Long-billed Dowitcher photo from http://www.gobirding.eu/
Wilson's Snipe photo by Bob Stanowski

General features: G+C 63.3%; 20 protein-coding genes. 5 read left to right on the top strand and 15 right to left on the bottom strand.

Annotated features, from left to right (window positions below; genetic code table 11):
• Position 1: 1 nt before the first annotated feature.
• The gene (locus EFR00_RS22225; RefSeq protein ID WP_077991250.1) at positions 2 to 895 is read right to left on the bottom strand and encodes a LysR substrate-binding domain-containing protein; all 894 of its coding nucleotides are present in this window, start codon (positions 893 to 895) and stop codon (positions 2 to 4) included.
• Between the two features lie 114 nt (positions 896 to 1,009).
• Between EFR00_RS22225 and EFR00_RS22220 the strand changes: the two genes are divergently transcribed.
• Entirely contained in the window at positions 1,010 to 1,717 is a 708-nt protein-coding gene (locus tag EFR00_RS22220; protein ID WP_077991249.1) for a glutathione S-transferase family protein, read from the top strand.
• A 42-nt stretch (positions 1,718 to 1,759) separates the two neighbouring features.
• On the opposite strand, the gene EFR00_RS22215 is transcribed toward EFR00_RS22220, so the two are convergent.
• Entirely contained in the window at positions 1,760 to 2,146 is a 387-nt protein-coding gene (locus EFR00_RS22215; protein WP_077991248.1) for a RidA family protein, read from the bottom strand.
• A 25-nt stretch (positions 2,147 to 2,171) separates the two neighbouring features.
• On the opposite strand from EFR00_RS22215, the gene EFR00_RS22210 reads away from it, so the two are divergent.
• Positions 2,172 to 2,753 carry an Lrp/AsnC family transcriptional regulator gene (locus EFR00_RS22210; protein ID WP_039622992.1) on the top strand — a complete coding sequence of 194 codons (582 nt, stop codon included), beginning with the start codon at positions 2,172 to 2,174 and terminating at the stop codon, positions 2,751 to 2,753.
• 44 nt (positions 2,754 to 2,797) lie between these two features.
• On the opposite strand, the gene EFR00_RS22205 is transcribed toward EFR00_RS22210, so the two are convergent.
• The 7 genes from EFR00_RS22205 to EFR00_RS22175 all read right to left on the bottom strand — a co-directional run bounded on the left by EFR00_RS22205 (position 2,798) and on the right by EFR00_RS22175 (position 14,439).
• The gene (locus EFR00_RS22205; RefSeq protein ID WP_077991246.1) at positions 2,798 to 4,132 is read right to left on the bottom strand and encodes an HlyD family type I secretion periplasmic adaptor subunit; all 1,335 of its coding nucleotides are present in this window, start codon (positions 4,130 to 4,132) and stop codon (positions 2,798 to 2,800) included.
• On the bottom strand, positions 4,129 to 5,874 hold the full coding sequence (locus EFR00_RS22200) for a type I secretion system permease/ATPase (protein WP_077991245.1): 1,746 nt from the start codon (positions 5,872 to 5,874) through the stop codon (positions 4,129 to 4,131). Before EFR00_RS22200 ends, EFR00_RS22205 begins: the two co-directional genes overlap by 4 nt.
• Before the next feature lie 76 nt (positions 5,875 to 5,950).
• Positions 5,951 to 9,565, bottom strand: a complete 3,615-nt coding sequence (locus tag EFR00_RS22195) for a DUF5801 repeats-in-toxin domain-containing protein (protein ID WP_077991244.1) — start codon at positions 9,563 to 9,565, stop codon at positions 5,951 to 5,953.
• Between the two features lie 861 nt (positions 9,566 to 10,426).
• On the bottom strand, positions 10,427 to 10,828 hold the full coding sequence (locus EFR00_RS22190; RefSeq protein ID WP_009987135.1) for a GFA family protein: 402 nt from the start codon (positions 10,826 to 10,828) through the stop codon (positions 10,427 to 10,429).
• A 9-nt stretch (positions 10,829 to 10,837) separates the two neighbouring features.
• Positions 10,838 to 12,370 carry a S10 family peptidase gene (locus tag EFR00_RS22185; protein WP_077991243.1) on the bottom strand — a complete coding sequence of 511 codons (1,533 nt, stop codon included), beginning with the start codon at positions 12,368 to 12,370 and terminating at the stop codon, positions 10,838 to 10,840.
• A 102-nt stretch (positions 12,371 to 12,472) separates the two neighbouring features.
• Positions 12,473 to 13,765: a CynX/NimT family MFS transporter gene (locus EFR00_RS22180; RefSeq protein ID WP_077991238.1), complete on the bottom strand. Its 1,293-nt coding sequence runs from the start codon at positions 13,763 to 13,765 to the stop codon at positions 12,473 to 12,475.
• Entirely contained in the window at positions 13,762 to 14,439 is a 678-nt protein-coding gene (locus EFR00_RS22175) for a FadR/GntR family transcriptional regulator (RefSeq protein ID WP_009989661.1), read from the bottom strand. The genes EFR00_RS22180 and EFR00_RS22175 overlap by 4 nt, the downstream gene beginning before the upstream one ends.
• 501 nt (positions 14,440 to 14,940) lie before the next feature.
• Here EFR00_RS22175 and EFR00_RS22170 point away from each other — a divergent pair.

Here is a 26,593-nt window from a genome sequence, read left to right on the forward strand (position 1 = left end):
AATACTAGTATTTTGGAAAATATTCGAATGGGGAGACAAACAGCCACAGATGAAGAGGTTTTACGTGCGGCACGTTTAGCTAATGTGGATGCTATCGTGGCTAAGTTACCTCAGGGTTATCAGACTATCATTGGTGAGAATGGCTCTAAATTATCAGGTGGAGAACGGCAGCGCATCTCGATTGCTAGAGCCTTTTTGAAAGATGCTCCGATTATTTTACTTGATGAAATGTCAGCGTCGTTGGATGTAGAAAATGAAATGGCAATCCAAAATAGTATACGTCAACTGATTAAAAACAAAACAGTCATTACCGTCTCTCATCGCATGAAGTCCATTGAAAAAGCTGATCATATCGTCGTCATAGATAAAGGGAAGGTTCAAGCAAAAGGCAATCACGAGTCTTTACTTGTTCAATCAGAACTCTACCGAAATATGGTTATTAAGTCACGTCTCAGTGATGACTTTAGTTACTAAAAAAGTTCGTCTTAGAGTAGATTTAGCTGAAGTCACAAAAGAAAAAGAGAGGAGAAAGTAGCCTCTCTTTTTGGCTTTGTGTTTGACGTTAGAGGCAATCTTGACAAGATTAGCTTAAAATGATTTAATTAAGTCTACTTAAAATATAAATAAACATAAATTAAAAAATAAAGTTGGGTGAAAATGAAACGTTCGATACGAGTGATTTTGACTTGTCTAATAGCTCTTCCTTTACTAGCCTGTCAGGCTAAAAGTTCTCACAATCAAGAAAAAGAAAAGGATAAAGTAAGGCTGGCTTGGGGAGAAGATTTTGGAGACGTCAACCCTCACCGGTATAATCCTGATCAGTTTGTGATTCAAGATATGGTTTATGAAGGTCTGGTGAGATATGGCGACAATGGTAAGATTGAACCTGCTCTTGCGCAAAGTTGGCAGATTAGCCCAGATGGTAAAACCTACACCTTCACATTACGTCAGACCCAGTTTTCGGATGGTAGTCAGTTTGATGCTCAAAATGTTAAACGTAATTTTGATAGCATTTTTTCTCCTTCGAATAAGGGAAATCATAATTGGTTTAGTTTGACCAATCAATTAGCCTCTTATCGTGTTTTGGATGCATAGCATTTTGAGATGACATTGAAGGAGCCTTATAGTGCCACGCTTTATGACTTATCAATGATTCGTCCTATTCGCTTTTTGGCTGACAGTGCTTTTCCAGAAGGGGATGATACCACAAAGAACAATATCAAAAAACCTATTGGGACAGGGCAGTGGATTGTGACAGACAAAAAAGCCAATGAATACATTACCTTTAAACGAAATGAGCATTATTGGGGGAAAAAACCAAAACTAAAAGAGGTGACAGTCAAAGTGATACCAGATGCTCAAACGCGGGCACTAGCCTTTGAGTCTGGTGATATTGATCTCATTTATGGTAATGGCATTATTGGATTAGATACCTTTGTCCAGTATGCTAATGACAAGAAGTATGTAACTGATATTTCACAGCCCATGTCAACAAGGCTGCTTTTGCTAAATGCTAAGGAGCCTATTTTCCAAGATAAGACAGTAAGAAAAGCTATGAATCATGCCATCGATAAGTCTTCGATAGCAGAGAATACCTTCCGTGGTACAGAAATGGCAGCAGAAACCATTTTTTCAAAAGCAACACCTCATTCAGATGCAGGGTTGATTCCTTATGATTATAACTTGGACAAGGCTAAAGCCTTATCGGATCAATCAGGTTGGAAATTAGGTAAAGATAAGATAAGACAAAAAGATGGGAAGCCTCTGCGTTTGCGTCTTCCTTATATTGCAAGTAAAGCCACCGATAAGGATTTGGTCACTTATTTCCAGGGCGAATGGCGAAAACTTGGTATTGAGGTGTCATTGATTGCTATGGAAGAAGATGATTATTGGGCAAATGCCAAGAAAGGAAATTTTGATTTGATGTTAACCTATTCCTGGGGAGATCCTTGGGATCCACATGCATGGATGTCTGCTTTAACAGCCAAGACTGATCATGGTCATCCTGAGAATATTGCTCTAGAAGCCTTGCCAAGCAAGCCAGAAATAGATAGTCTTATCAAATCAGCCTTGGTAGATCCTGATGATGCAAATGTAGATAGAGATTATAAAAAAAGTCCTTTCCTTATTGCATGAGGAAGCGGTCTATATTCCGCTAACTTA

A visit to Little Pond this past Tuesday evening, 9/27, (before the latest rainstorms inundated this area with floodwaters) turned up White Memorial's first-ever (in recent times) Long-billed Dowitcher. While scanning the shoreline for shorebirds I spotted a gray bird with a very long bill probing like a sewing machine in the mud. Since Short-billed and Long-billed Dowitchers look very similar, and their bills are only 1/4" difference in length, it was initially very difficult to determine which species we had. Even with the spotting scope it didn't show a definite characteristic for either species. However, since Short-billed has been seen here approximately 8 times in the past 12 years, and Long-billed had not been seen here at all in that time span, I was leaning toward calling it Short-billed or just Dowitcher sp. Most of the previous sightings have been in the spring when the two species have enough differences in plumage to distinguish them. Plus, all of the previous birds gave their distinctive Short-billed "tu-tu-tu" call notes while we watched them. Fortunately for us this time, this bird let loose with its distinctive "keek" call notes several times when it flushed and flew around for no obvious reason. The call notes clinched this bird's identification as Long-billed. These calls, coupled with the lack of striping on the head and back ruled out Wilson's Snipe, which we had just seen a few minutes before spotting this bird. Other notable birds seen on and around the pond on this visit included 52 Wood Ducks, 5 Blue-winged Teal, 13 Green-winged Teal, 4 Double-crested Cormorants, 1 Great Egret, and 2 Green Herons. Notable by virtue of high numbers were Mallards (99) and Swamp Sparrows (45). The Little Pond Trail produced our first Rusty Blackbird of the fall season, 24 White-throated Sparrows, a Marsh Wren, and a hooting Great Horned Owl as notable species. In all, this visit tallied 44 species of birds in 1 hour and 45 minutes. Three days later, after 5.5" of rain had inundated the boardwalk and the rest of the area, we only came up with 34 species along the trail leading in from White's Woods Rd. and the overlook area on the west side of the pond. With no feeding habitat available for shorebirds we didn't find any, but we were surprised to find a Sora trying to forage along the edge of the woods where the floodwaters were intruding into them. For ducks, we only saw 2 Woodies, 2 Blacks, and 25 Mallards. The rest of the birds seen on this visit were common resident and migrant landbirds along the trail, including 35 White-throated Sparrows.